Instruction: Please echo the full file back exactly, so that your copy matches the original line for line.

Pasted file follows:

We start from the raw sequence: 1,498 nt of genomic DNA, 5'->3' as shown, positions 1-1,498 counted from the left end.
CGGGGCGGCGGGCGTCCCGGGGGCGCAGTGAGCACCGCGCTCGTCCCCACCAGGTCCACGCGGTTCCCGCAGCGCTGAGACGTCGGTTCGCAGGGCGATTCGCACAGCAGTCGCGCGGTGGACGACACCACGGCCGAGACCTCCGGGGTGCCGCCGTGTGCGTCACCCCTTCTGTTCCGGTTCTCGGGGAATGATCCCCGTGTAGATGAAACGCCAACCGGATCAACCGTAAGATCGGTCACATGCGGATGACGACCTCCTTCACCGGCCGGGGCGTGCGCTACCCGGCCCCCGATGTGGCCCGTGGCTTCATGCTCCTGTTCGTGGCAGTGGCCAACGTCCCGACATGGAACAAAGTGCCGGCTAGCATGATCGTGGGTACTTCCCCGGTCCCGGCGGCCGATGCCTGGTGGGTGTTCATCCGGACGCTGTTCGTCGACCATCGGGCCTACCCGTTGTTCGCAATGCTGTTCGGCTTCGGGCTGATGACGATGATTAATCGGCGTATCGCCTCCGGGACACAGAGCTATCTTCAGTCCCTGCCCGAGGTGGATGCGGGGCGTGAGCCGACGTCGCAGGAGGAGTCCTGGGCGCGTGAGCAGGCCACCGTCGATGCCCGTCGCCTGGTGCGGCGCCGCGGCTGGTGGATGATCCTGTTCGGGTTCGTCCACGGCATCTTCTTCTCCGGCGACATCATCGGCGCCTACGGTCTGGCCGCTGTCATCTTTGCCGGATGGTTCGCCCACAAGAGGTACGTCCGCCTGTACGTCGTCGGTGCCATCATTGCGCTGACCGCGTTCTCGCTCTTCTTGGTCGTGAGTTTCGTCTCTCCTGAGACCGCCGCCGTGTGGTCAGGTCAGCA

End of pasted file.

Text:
We start from the raw sequence: 1,498 nt of genomic DNA, 5'->3' as shown, positions 1-1,498 counted from the left end.
CGGGGCGGCGGGCGTCCCGGGGGCGCAGTGAGCACCGCGCTCGTCCCCACCAGGTCCACGCGGTTCCCGCAGCGCTGAGACGTCGGTTCGCAGGGCGATTCGCACAGCAGTCGCGCGGTGGACGACACCACGGCCGAGACCTCCGGGGTGCCGCCGTGTGCGTCACCCCTTCTGTTCCGGTTCTCGGGGAATGATCCCCGTGTAGATGAAACGCCAACCGGATCAACCGTAAGATCGGTCACATGCGGATGACGACCTCCTTCACCGGCCGGGGCGTGCGCTACCCGGCCCCCGATGTGGCCCGTGGCTTCATGCTCCTGTTCGTGGCAGTGGCCAACGTCCCGACATGGAACAAAGTGCCGGCTAGCATGATCGTGGGTACTTCCCCGGTCCCGGCGGCCGATGCCTGGTGGGTGTTCATCCGGACGCTGTTCGTCGACCATCGGGCCTACCCGTTGTTCGCAATGCTGTTCGGCTTCGGGCTGATGACGATGATTAATCGGCGTATCGCCTCCGGGACACAGAGCTATCTTCAGTCCCTGCCCGAGGTGGATGCGGGGCGTGAGCCGACGTCGCAGGAGGAGTCCTGGGCGCGTGAGCAGGCCACCGTCGATGCCCGTCGCCTGGTGCGGCGCCGCGGCTGGTGGATGATCCTGTTCGGGTTCGTCCACGGCATCTTCTTCTCCGGCGACATCATCGGCGCCTACGGTCTGGCCGCTGTCATCTTTGCCGGATGGTTCGCCCACAAGAGGTACGTCCGCCTGTACGTCGTCGGTGCCATCATTGCGCTGACCGCGTTCTCGCTCTTCTTGGTCGTGAGTTTCGTCTCTCCTGAGACCGCCGCCGTGTGGTCAGGTCAGCA